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HomeDaily Dose of HistoryDAILY DOSE OF HISTORY: Alma Thomas - Artist

DAILY DOSE OF HISTORY: Alma Thomas – Artist

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Alma Woodsey Thomas was born September 22, 1891, in Columbus, Georgia. She was the oldest of four children born to John Harris and Amelia Cantey Thomas. The Thomas family moved to Washington, D.C. in 1906 or 1907 in order to avoid the racial tension in the American South. At an early age, Thomas showed an interest in art by making puppets and sculptures.


While attending Armstrong Technical High School, Thomas took her first art class. She graduated in 1911 and then studied kindergarten education at Miner Normal School. After graduating in 1913, she worked as a substitute teacher. By 1914, she had accepted a permanent teaching job. From 1916 to 1923, Thomas taught kindergarten at the Thomas Garrett Settlement House in Wilmington, Delaware.
In 1921, Thomas began studying home economics at Howard University. She later studied fine art, earning her Bachelor’s degree in Fine Arts, in 1924; she was the first graduate of Howard’s Fine Arts program. She later earned her Master’s degree in Art Education from Columbia University in 1934.


After graduating from Howard, Thomas began teaching at Shaw Junior High School, as well as started a community art program. Her program was designed to teach students to appreciate art. In 1958, Thomas was afforded the opportunity to visit art centers in Europe on behalf of The School of Art. She retired in 1960 and dedicated her life to painting.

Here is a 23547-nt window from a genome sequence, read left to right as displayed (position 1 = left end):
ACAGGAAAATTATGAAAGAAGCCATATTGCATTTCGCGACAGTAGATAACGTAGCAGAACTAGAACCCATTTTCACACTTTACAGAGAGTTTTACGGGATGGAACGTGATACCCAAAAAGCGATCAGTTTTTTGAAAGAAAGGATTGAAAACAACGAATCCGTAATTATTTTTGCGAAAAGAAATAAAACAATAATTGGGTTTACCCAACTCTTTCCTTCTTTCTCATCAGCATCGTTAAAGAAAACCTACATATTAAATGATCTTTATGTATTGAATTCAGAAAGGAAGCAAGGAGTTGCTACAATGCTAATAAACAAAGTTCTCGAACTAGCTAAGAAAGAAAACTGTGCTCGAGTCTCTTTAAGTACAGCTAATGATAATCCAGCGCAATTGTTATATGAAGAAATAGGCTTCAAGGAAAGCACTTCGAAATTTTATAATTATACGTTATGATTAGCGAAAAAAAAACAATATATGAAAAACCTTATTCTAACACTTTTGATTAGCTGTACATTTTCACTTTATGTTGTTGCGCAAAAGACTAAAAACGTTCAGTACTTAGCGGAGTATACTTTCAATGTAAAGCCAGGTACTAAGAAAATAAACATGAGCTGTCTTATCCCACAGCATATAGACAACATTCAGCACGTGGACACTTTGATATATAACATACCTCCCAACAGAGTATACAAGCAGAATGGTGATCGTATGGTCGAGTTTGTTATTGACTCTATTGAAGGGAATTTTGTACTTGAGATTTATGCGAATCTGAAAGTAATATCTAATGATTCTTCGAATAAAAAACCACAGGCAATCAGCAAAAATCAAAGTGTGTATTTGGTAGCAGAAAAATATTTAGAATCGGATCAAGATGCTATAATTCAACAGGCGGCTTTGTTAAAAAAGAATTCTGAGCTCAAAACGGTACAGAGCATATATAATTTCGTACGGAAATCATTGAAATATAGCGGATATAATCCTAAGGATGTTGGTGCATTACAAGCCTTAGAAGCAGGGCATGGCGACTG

Alma Thomas, Black painter, Black artist, Black art, Black History, Black History 365, DDH: Daily Dose of History, Watusi (Hard Edge)

Color Field Movement

Thomas’ acclaim as an artist did not come until after her retirement from teaching. She took classes at American University where she learned about the Color Field movement. She then became interested in the use of color and composition. Shortly after studying at American University, Thomas created her first Color Field painting.
Thomas had embraced abstract expressionism, creating pieces such as ‘Watusi (Hard Edge)’ and her manipulation of the Matisse cutout ‘The Snail.’ In 1966, Thomas landed her first art exhibit which was held at the Gallery of Art at Howard University. There, she displayed her collection of abstract nature scenes, titled ‘Earth Paintings.’


At the age of 88, Thomas became the first Black woman to host a solo gallery at the Whitney Museum of American Art. Although Thomas rejected titles that would inhibit her art (including the title of ‘Black woman’), her work was still judged and criticized by Black and White critics. Her abstract expressionist art did not align with the Black art of the day which was created to fight oppression.


Alma Thomas died on February 24, 1978, at the age of 88. She was still living in the house that her family moved into upon their arrival to Washington, D.C. In 2009, former first lady, Michelle Obama, chose several of Thomas’ paintings to be displayed in the White House during Barack Obama’s presidency. Thomas’ ‘Resurrection’ is the first painting by a Black woman to hang in a public space within the White House.
Alma Thomas, Black painter, Black artist, Black art, Black History, Black History 365, DDH: Daily Dose of History, Watusi (Hard Edge)
**The views and actions of the DDH historical figures that are featured may not reflect the views and beliefs of Ramiro The Writer or We Buy Black. Thank you.**
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